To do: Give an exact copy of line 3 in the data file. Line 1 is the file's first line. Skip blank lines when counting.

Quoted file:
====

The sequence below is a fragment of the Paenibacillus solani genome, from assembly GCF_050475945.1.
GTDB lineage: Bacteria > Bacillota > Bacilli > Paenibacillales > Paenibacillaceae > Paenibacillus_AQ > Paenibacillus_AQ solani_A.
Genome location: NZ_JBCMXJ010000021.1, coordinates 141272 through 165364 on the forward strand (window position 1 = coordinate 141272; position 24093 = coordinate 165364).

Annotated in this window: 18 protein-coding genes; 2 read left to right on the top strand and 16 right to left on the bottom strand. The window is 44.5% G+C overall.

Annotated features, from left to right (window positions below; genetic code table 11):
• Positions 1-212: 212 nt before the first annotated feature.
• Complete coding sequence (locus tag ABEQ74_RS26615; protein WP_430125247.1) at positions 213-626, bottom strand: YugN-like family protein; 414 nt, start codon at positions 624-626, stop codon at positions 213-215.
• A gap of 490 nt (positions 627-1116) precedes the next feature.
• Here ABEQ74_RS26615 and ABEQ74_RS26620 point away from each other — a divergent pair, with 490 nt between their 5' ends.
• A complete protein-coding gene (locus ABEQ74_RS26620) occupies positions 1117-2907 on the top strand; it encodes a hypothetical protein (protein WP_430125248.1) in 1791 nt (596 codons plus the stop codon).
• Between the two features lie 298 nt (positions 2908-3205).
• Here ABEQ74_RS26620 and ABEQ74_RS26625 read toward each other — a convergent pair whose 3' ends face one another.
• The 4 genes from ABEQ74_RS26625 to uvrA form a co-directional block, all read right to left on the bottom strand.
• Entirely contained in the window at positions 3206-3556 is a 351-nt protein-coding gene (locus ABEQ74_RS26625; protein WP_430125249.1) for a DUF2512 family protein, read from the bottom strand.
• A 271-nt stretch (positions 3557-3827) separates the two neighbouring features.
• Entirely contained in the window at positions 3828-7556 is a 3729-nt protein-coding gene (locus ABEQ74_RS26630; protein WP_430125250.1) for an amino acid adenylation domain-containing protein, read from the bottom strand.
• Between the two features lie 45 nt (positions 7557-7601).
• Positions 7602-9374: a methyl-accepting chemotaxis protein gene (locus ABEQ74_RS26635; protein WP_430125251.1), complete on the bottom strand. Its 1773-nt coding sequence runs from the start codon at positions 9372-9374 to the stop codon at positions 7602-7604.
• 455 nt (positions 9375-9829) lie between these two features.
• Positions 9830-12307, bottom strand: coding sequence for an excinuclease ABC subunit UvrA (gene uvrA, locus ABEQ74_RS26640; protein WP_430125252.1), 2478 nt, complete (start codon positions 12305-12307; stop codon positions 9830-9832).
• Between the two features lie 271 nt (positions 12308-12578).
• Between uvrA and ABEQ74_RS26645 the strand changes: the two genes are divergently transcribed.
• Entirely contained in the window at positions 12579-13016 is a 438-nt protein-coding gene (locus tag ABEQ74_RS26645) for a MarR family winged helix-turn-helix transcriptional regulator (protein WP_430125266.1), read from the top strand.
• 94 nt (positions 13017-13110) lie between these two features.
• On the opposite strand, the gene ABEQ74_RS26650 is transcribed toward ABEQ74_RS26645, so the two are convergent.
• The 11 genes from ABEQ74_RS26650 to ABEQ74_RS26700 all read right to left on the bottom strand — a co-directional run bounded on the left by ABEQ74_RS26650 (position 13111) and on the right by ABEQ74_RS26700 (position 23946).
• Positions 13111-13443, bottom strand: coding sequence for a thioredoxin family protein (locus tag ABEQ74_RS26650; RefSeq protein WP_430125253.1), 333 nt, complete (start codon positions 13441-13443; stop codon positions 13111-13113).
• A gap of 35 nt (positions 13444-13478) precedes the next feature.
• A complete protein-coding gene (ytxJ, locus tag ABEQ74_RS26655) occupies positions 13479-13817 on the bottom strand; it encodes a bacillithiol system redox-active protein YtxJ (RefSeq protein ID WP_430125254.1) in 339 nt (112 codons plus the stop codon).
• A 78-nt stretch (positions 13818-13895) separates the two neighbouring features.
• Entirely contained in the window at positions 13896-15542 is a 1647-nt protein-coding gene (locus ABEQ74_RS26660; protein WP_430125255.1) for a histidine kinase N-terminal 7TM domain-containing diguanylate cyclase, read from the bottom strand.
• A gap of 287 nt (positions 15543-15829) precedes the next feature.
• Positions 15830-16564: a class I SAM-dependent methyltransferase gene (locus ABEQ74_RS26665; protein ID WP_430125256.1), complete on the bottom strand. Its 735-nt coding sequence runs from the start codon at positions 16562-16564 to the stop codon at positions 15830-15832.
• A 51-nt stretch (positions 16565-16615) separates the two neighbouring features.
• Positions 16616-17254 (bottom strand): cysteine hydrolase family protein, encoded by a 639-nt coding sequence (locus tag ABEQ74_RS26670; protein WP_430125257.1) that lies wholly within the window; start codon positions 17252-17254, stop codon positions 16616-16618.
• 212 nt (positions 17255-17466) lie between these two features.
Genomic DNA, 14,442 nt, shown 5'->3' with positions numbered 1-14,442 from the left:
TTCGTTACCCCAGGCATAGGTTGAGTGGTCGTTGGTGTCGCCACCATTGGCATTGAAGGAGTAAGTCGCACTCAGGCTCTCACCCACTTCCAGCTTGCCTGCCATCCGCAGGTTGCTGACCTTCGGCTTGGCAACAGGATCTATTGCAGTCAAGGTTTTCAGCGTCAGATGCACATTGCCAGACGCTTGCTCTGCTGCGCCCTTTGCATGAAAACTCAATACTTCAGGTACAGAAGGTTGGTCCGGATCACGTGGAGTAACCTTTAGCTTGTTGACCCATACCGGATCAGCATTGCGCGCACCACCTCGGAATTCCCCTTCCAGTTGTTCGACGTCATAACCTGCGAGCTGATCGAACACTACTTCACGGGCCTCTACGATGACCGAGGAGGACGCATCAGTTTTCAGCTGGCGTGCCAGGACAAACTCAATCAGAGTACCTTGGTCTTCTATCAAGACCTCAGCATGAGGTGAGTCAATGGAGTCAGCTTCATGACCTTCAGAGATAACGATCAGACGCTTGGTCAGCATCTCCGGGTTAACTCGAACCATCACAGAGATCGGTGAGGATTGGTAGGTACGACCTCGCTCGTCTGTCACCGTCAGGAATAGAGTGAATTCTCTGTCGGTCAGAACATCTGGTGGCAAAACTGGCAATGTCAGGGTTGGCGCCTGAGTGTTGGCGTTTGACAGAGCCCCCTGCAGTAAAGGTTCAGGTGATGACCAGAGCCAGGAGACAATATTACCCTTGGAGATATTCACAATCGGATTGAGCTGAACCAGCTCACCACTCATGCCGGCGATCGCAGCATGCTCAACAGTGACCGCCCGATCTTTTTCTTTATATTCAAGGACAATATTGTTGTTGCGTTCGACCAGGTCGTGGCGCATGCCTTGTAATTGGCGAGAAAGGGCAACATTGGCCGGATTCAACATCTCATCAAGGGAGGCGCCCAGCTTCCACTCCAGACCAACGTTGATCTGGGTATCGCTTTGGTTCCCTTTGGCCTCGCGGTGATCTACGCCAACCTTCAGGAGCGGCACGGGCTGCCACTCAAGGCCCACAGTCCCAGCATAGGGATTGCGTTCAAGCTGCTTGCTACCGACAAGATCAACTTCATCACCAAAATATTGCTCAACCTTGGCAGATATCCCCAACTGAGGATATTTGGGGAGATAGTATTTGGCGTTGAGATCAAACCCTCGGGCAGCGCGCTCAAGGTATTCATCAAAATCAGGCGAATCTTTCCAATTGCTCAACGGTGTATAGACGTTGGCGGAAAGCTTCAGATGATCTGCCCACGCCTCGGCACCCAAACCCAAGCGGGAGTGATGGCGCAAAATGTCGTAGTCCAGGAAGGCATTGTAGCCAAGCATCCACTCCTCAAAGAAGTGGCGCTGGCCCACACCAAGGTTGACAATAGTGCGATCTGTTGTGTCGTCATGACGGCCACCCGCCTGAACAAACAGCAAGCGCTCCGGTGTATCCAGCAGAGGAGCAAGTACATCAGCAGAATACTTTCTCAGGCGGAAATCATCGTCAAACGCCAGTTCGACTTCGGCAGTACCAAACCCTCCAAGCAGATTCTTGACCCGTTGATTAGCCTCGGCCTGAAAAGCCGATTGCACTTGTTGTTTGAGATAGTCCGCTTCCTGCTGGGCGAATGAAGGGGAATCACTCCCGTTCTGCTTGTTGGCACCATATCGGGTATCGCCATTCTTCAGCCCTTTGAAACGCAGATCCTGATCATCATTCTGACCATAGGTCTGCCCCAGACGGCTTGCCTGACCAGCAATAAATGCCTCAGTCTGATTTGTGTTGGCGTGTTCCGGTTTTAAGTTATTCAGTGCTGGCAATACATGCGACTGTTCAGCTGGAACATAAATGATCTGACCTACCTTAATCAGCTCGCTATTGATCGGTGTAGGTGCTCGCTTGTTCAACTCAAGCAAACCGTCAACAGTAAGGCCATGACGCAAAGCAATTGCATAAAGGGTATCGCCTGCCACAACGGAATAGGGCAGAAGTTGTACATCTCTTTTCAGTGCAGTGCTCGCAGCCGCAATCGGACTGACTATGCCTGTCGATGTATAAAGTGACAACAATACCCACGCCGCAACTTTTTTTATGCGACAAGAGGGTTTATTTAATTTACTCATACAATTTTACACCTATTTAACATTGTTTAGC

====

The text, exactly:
Genome location: NZ_JBCMXJ010000021.1, coordinates 141272 through 165364 on the forward strand (window position 1 = coordinate 141272; position 24093 = coordinate 165364).